The darkest corners of our psyches are not inviting. Those crevices where we've stuffed all our secret feelings of worthlessness, shame, fear, anger...mostly we'd like that stuff to fade into the distance so we never have to encounter the pain of it again. But the truth is, all that dark material still belongs to us and resides in and between our cells and our neurons. We cannot get rid of what happened in the past. When pain has been exiled and turned away from, it never gets to see the light of day, never gets an update (good news: the past is over!) and never gets the care it has been aching and longing for.
How in God's name do we find the courage to turn toward those dark corners and begin to reach into the dreaded crevices?
I've found that in order to do this work for myself, a few things have had to be in place:
I've needed a guide who has more confidence in my salvagability than me.
I've needed information that supports the idea that at the root, all my pain is innocent.
I've needed time to focus inward.
I had to be tired of feeling so much pain and ready to change.
I continue to find that when I reach into the darkness inside of me, it is still painful and sometimes quite blinding and disorienting. Sometimes when I'm in there, I feel lost to it, swept up in those awful old feelings and beliefs. But I'm learning through many reps and most of all with a commitment to be devoted to befriending myself with interest - that the shame and the worthlessness I find inside are in fact ultimately innocent and deserving of care. With a great deal of attention and kindness, my pain can belong to me again, no longer exiled, but known, understood and well tended to inside of me. I can have all those formerly exiled parts alive, safe, relocated and included in the greater landscape of me. And I can be healthy, present and open-hearted even though I experienced all of that pain.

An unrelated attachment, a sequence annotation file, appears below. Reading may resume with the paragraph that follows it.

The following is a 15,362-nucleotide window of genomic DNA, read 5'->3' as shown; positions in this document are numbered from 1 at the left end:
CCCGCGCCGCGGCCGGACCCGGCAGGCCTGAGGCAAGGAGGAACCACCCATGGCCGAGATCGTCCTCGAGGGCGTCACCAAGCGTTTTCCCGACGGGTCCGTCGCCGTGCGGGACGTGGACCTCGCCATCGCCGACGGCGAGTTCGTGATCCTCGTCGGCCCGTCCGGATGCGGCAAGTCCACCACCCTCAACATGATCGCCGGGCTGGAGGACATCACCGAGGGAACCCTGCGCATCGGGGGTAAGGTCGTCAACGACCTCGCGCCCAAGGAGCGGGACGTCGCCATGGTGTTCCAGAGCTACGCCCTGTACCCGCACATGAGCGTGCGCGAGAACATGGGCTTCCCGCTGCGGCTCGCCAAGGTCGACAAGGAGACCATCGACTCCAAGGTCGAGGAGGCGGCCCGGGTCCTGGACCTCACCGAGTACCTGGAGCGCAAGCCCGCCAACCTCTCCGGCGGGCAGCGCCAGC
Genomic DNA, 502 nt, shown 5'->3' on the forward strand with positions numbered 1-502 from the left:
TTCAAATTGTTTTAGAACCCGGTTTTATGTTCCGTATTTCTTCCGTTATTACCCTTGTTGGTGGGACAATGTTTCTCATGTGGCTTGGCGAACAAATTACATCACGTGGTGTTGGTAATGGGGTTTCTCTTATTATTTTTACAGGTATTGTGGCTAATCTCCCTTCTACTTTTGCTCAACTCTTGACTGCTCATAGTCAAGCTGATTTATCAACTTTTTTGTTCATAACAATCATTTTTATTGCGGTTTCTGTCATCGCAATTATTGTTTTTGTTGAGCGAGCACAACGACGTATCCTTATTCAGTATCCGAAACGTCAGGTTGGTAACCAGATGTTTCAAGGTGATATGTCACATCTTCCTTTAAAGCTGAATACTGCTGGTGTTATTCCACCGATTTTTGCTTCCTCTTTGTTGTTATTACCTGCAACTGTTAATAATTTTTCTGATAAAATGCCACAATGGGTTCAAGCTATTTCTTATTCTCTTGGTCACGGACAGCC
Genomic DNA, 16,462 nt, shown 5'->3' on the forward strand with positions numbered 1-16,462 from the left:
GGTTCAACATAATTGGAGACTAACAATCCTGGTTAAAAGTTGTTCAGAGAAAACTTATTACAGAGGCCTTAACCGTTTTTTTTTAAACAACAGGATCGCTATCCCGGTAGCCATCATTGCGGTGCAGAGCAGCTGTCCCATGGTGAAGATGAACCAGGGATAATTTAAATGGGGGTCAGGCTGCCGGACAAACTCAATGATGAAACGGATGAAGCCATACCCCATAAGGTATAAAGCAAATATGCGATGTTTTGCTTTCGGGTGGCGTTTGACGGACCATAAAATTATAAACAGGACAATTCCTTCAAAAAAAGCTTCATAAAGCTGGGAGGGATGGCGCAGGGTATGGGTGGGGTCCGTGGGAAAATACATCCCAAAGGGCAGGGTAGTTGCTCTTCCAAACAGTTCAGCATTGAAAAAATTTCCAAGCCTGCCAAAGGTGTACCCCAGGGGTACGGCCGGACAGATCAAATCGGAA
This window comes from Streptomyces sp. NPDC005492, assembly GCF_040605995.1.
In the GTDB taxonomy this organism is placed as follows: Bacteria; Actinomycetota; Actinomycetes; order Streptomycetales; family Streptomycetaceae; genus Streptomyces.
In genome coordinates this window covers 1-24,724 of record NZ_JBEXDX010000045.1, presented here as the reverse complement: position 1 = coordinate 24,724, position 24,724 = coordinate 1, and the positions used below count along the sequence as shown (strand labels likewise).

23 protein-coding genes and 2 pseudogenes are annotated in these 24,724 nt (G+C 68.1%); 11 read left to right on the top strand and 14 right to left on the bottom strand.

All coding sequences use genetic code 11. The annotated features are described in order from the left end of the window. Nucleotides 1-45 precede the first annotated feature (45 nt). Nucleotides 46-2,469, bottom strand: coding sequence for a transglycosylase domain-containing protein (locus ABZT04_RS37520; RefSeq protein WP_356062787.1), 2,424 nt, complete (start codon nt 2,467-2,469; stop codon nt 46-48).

I hope you find my words encouraging. If this work speaks to you, I recommend finding a guide. You are not alone on this journey. In fact - every single one of us is harboring dark crevices of pain, but only some of us choose to get to know ourselves intimately. It does take a great deal of courage. And it's worth it.
Written by Jessica Sorci, LMFT PMH-C